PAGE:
Government leaders must take urgent action to ensure that weather-related hazards, which are becoming more intense and frequent due to climate change, do not lead to a corresponding rise in disasters, a new United Nations-backed report released today said.
The new study identified India, Pakistan, Afghanistan and Indonesia as being among global warming’s “hotspots,” or countries particularly vulnerable to increases in extreme drought, flooding and cyclones anticipated in coming decades.
Commissioned by the UN Office for the Coordination of Humanitarian Affairs (OCHA) and the non-governmental organization (NGO) CARE International, it examined the possible consequences of global warming in the next 20 to 30 years.
The so-called hotspot nations are already facing considerable political, social, demographic, economic and security obstacles, the report said.
“Climate change will greatly complicate and could undermine efforts to manage these challenges,” said Charles Ehrhart, one of its authors, who serves as Climate Change Coordinator for CARE International.
The impact of a natural disaster is determined by several factors, such as access to proper equipment and information, as well as the ability to exert political influence, he noted. “The striking lack of these explains why poor people – especially those in marginalized social groups like pastoralists in Africa, women and children – constitute the vast majority of disaster victims.”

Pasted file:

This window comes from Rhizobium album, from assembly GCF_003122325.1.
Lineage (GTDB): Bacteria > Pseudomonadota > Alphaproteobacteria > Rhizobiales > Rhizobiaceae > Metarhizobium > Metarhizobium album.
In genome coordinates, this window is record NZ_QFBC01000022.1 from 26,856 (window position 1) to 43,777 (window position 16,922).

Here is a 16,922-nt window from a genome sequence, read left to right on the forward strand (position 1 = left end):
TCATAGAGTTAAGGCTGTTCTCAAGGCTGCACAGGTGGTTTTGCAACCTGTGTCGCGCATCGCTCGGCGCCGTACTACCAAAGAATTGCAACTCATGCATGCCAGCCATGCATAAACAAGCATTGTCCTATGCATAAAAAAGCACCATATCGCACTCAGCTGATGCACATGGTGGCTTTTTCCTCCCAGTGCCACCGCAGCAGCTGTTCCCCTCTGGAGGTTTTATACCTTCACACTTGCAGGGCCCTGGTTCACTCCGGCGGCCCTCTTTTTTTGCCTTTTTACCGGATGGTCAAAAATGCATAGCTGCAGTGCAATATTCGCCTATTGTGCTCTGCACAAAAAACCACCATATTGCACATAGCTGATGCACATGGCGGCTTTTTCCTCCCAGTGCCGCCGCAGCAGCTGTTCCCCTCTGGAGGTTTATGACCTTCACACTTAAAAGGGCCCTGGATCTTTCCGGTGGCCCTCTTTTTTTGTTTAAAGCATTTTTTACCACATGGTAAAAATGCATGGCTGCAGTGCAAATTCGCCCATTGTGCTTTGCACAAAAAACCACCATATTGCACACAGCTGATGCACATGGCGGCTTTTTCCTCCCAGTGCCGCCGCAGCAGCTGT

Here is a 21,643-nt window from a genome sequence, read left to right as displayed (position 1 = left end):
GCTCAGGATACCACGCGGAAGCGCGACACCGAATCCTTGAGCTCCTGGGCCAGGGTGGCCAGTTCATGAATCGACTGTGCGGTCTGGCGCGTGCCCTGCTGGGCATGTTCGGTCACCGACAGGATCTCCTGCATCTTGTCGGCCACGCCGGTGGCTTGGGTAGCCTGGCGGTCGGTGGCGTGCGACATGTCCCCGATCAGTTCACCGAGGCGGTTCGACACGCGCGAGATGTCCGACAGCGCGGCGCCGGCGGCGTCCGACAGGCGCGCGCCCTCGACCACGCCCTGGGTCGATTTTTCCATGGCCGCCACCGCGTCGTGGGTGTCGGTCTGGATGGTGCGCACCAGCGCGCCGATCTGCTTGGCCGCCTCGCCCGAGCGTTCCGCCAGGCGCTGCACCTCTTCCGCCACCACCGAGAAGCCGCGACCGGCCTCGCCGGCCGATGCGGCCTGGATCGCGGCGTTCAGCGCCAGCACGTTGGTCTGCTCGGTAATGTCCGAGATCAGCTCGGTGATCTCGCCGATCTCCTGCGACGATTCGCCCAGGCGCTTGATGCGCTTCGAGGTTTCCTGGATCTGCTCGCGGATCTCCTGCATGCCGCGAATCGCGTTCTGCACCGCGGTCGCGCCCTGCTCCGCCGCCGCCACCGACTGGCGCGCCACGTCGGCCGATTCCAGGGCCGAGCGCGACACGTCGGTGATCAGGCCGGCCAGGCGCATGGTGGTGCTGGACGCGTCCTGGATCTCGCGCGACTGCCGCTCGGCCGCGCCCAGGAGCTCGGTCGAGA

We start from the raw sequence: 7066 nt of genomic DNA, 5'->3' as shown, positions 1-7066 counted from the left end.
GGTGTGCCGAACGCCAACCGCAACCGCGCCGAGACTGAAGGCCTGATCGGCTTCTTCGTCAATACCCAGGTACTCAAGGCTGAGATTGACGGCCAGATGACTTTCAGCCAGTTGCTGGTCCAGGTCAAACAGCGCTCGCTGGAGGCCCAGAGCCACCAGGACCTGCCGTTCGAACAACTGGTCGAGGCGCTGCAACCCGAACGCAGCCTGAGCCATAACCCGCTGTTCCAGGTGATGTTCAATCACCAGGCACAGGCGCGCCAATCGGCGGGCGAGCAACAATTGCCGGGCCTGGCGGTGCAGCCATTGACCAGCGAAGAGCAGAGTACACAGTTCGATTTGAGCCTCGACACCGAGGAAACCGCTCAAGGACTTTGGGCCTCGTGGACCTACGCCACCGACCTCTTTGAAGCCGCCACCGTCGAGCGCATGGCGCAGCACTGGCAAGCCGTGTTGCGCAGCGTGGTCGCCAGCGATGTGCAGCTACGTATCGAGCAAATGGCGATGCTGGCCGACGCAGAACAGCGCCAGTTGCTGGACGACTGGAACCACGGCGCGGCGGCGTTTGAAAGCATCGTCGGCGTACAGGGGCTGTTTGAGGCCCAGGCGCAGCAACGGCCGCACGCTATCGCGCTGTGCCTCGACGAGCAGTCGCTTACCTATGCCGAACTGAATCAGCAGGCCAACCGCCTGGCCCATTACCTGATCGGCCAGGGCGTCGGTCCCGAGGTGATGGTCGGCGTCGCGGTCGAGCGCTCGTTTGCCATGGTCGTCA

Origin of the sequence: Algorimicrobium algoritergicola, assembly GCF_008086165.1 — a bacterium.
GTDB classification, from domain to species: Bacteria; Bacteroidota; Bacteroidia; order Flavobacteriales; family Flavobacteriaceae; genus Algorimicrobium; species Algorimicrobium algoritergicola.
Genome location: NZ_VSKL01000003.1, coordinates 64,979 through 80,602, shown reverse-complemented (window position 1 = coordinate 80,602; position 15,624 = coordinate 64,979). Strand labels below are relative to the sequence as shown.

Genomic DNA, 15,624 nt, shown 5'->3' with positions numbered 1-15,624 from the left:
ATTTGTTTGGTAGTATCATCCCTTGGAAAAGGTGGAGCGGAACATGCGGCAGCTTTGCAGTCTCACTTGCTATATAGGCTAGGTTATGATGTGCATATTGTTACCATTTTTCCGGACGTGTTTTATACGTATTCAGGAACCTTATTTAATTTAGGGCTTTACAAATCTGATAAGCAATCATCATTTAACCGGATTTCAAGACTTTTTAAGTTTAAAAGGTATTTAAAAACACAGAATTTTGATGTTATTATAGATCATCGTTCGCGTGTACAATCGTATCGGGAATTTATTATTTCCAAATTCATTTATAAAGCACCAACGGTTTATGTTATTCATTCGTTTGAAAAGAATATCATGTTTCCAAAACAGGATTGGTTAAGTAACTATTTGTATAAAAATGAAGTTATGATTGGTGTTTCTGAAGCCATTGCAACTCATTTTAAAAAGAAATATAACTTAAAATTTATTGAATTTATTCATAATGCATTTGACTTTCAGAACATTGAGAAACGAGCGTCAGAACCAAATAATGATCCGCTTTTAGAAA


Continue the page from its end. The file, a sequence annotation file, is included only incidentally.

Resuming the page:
The report cited the most effective means to curb human vulnerability to disasters are: boosting the ability of local and government institutions to respond to crises; empowering local people to have a stronger say in disaster preparedness, response, recovery and rehabilitation; and providing services and social protection for the most vulnerable populations.
The authors expressed hope that point out hotspots around the world will spur leaders to take action and encourage aid workers to modify their strategies to take into account the realities of new risks posed by climate change.
The new study’s launch coincided with the gathering of the UN Framework Convention on Climate Change (UNFCCC) that kicked off yesterday in Accra, Ghana.
The seven-day event is the latest round of UN-sponsored global climate change negotiations, bringing together more than 1,600 participants to discuss future greenhouse gas emission reduction targets ahead of a major summit set for 2009 in Copenhagen, Denmark.